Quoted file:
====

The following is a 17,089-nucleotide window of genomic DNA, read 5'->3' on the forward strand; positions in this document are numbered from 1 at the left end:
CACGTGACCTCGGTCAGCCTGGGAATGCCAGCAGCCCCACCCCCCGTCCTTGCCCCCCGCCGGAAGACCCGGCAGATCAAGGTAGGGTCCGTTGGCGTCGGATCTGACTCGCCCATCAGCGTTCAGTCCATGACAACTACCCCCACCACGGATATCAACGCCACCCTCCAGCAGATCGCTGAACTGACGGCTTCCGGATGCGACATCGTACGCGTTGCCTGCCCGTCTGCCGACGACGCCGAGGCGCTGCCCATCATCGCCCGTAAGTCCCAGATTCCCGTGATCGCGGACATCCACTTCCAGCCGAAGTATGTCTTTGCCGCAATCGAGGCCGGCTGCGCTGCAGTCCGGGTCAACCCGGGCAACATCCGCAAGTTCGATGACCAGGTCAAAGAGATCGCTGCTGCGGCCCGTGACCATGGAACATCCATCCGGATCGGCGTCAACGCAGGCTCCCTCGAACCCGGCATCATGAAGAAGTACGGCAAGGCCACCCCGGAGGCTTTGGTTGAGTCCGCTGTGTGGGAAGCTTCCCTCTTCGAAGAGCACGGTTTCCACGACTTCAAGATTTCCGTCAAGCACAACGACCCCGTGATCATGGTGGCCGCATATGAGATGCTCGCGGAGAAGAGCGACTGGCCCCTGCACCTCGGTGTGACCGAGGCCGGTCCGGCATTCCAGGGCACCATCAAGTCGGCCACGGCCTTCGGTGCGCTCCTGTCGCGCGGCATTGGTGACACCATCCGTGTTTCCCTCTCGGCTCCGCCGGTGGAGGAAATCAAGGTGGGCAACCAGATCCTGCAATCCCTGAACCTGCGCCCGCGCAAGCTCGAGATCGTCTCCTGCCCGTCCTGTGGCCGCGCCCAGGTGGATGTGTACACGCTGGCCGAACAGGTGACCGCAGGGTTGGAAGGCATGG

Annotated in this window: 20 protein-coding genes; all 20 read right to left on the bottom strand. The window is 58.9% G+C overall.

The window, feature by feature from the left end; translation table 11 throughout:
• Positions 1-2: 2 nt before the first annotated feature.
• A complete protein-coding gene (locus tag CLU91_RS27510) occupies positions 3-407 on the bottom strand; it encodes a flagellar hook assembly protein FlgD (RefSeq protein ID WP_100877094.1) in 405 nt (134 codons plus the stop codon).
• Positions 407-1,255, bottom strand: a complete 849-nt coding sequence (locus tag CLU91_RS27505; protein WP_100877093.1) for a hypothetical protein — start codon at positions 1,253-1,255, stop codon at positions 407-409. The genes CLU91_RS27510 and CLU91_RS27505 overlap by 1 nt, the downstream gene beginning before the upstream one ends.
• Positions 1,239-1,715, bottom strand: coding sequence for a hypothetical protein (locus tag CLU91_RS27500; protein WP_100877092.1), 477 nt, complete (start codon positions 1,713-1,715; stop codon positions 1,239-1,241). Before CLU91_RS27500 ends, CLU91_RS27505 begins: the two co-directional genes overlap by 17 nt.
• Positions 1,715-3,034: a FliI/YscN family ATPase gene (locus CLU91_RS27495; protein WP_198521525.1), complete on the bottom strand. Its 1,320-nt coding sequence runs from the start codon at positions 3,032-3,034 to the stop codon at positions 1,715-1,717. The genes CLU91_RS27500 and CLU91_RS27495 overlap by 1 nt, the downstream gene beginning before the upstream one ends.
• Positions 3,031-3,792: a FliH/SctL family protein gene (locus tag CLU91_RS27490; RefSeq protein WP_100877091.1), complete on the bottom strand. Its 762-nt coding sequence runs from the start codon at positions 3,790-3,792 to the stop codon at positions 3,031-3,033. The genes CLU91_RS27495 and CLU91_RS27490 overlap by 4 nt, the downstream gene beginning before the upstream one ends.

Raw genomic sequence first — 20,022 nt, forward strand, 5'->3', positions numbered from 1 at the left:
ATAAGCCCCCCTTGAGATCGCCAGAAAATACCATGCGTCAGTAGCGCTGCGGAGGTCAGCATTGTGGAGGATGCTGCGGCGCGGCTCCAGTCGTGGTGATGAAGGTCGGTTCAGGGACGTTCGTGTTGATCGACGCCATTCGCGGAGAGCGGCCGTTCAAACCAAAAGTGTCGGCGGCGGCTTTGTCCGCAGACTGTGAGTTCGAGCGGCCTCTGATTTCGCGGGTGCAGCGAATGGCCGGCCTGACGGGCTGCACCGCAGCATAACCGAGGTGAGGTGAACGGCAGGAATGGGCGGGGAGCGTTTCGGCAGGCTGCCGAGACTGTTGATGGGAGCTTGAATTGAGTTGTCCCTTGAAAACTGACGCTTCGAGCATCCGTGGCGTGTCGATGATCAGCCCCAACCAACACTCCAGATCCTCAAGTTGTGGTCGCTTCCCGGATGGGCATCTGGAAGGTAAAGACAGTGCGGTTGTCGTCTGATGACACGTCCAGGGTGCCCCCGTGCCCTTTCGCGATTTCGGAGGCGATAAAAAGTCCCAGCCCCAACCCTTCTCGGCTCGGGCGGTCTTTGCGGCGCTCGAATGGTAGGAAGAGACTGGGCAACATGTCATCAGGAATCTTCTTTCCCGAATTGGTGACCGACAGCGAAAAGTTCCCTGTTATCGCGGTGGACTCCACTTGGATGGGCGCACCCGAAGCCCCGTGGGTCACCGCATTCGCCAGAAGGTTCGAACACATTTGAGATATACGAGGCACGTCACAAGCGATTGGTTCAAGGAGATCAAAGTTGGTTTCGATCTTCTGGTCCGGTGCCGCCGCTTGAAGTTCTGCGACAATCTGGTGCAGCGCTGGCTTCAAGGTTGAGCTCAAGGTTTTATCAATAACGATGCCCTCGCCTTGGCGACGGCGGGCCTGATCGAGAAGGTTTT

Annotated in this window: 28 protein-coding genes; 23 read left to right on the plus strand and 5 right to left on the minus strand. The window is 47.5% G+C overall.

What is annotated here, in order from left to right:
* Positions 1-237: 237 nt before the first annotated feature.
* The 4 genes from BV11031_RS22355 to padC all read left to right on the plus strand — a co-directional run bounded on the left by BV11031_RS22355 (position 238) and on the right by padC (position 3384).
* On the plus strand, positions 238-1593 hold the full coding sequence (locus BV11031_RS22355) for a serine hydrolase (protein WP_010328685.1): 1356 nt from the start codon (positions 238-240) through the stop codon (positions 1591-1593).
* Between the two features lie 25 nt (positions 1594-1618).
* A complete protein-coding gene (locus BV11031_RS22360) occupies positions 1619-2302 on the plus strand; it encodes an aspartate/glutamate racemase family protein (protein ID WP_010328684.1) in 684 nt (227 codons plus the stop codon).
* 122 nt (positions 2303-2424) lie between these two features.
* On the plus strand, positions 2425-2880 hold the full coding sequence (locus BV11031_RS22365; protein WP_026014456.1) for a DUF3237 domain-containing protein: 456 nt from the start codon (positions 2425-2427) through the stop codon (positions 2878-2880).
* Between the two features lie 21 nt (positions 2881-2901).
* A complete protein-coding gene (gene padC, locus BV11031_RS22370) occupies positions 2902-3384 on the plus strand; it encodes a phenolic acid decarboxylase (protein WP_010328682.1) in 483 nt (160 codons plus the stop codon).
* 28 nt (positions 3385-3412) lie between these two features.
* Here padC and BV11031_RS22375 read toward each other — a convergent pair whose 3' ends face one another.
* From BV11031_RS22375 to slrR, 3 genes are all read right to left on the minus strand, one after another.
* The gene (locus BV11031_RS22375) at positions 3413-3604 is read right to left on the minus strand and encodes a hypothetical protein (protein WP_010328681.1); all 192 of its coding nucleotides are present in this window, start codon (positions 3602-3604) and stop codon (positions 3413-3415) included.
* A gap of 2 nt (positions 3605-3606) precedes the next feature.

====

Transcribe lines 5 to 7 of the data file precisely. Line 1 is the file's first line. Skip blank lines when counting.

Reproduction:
• Positions 1-2: 2 nt before the first annotated feature.
• A complete protein-coding gene (locus tag CLU91_RS27510) occupies positions 3-407 on the bottom strand; it encodes a flagellar hook assembly protein FlgD (RefSeq protein ID WP_100877094.1) in 405 nt (134 codons plus the stop codon).
• Positions 407-1,255, bottom strand: a complete 849-nt coding sequence (locus tag CLU91_RS27505; protein WP_100877093.1) for a hypothetical protein — start codon at positions 1,253-1,255, stop codon at positions 407-409. The genes CLU91_RS27510 and CLU91_RS27505 overlap by 1 nt, the downstream gene beginning before the upstream one ends.